Saturday, August 8, 2020

Grieg-French-Bell Grove

Redwood sorrel coats the forest floor at Grieg-French-Bell Grove

0.5 miles loop, 20 feet elevation gain
Difficulty: Easy
Access: Paved road to trailhead, no parking fee

A little-known roadside redwood grove in California's Humboldt Redwoods State Park presents one of the most magical forest scenes I've ever visited. Located just off the popular Avenue of the Giants, the Grieg-French-Bell Grove nevertheless sees few visitors. While the main trail here visits the Girdled Tree, the far more enjoyable walk is a wander through the north side of the grove, where redwood sorrel carpets the forest floor and the understory is wide open. The trees at Grieg-French-Bell Grove may be fairly pedestrian as far as old growth redwood groves in Northern California are concerned, but the atmosphere set by the redwood sorrel is truly unique.

I visited the Grieg-French-Bell Grove in July with Anna while driving from California to Seattle. Humboldt Redwoods State Park is a good four hours north of the San Francisco Bay Area; to reach this grove from the south, take US 101 north past Leggett to Exit 671 for Barkdull Road. Turn right onto Barkdull Road and follow it briefly to a junction with Highway 254, the Avenue of the Giants; turn left here and drive north a third of a mile to the Grieg-French-Bell Grove. The trees surround the highway and are immediately noticeable and a sign on the left side of the road indicates that you're at the grove. There is parking alongside the road.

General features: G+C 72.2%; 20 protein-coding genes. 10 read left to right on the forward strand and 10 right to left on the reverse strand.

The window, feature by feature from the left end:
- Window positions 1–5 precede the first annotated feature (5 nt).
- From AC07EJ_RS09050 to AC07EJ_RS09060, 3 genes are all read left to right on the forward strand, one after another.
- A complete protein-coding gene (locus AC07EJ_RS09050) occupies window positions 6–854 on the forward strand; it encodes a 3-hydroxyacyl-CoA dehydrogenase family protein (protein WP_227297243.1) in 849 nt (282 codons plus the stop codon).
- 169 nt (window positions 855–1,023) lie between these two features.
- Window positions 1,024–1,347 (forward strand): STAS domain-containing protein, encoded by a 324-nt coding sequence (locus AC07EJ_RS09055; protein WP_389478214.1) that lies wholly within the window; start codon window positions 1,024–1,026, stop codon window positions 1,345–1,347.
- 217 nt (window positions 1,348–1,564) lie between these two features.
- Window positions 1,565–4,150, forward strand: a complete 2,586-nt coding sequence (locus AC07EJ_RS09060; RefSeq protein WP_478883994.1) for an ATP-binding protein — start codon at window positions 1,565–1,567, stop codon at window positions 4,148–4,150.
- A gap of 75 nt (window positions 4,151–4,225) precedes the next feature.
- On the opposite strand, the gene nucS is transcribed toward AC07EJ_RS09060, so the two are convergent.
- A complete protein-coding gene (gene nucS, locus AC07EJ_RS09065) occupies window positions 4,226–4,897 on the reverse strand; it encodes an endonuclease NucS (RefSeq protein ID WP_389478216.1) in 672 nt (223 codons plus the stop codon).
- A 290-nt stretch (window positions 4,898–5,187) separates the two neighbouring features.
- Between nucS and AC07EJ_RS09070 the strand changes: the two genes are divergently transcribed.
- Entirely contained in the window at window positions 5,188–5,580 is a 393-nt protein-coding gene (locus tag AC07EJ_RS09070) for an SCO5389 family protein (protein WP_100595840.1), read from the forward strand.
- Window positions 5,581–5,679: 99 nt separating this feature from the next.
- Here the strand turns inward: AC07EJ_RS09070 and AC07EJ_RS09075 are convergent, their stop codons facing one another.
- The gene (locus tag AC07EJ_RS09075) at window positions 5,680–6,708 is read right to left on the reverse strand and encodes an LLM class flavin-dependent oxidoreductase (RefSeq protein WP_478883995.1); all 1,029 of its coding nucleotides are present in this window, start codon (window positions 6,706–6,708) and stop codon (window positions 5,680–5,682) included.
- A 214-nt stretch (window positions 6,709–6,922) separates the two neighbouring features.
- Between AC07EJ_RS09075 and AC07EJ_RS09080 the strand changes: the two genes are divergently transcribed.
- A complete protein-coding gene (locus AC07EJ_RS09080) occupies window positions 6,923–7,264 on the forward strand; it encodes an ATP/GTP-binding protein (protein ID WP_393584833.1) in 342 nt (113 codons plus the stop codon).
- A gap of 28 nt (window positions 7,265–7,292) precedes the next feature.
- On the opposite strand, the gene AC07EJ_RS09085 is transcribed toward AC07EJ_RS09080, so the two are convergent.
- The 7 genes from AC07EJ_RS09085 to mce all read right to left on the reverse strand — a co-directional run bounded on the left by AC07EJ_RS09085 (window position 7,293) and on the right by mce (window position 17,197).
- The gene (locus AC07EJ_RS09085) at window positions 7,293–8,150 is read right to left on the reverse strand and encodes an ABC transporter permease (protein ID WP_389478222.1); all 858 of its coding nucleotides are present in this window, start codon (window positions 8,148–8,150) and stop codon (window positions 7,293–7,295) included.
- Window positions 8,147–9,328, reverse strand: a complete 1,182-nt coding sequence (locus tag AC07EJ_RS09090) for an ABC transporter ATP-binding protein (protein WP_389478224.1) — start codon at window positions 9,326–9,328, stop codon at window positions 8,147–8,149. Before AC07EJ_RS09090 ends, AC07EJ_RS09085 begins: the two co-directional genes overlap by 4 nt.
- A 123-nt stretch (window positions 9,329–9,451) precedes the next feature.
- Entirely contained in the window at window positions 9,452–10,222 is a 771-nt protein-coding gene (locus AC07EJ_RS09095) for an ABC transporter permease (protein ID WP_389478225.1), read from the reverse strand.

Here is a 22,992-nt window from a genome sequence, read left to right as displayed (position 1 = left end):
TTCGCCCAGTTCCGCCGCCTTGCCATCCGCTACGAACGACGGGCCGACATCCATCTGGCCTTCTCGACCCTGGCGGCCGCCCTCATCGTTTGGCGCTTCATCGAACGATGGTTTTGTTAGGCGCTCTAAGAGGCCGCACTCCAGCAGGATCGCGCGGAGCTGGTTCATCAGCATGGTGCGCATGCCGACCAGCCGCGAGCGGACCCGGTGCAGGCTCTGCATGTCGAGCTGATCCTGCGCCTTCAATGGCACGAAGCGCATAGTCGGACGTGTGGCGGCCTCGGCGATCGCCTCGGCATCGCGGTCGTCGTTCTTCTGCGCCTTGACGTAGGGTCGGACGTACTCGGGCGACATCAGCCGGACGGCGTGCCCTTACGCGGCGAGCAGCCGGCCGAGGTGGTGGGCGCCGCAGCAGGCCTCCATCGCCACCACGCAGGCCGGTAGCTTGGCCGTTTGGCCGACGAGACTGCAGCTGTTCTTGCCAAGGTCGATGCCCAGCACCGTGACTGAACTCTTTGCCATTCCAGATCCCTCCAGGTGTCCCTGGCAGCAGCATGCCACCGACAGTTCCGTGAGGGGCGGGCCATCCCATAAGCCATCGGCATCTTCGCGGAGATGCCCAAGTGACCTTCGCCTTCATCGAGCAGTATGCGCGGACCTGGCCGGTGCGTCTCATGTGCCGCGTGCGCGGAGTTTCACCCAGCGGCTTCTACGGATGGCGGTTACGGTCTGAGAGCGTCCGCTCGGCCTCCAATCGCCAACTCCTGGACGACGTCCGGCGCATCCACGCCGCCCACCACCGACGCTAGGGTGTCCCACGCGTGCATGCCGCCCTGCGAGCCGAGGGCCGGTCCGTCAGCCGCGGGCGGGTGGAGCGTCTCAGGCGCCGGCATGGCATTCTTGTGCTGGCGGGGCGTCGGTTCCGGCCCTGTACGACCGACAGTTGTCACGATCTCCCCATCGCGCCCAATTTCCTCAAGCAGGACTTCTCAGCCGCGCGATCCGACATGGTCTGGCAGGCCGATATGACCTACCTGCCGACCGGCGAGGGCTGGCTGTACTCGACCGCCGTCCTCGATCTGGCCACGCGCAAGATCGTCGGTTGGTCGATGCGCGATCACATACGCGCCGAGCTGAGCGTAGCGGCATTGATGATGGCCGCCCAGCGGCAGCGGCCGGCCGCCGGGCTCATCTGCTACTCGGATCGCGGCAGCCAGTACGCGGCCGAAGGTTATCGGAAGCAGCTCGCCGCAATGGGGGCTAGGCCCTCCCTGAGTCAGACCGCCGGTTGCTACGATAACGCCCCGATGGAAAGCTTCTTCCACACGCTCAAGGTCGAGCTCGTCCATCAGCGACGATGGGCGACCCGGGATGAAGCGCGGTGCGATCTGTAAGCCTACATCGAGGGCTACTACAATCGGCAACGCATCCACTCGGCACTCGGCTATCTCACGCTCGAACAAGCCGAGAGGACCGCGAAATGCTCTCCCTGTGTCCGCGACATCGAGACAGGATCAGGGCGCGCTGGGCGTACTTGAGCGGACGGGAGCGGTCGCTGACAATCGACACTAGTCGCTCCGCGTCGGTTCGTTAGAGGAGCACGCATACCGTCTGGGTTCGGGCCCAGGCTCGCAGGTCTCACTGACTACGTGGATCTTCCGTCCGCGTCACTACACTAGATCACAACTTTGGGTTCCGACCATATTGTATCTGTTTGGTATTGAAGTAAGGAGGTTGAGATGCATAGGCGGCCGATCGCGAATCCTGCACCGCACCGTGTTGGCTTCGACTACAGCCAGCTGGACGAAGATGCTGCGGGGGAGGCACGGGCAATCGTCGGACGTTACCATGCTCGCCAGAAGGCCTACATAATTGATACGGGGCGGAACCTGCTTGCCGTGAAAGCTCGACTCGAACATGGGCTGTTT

From the trailhead, a main path led straight into the grove through the large, soaring redwoods that formed the heart of the grove. This trail leads to the Girdled Tree, a large redwood that had the bark on its lower trunk removed for exhibition by J.H. French, one of the namesakes of the grove. We skipped the Girdled Tree and instead focused on the northern part of the grove, which we reached by following a trail that immediately branched off to the right. This social trail quickly climbed over a fallen log and entered a wonderland of redwood sorrel.

Redwoods of Grieg-French-Bell Grove
Redwood sorrel- a plant many mistake for clover, found all throughout forests on the West Coast- grows everywhere in this grove, taking advantage of the low light conditions created by the dense canopy of the redwoods. Ferns, which are ubiquitous in redwood forests, grow only in small patches here. 

Redwood sorrel carpet
There is no defined path to hike here: just a series of social paths through the sorrel-covered forest floor. Follow the branching paths to different corners of the grove, but avoid leaving existing social paths. The largest trees in the grove are near the parking area but there's plenty of exploring that can be done amongst the more moderate-sized redwoods in the northern reaches of the grove. You can make a loop by heading back south and rejoining the main trail at the far end of the fallen log. 

Redwoods of Grieg-French-Bell Grove
Looking up was of course as magical as looking at the sorrel. The coast redwoods around us soared to over 300 feet tall: these are the tallest trees on Earth. Nurtured by fog coming off the Pacific, these arboreal titans grow only on the Northern California coast, from Big Sur in the South to the Oregon border in the north. Humboldt Redwoods State Park, along with the Redwood National and State Park complex to the north were only protected from logging due to lobbying by the preservationists of the Save the Redwoods League.

Soaring redwoods above a sorrel carpet
We came on a Saturday afternoon in July, usually the busiest time of year to be outdoors. We saw a handful of other groups in the grove, but there were far less people here than the more famous redwood areas in Humboldt Redwoods State Parks, Redwood National and State Parks, and Muir Woods National Monument. The quiet contributes to the magic.

Afternoon light at Grieg-French-Bell Grove

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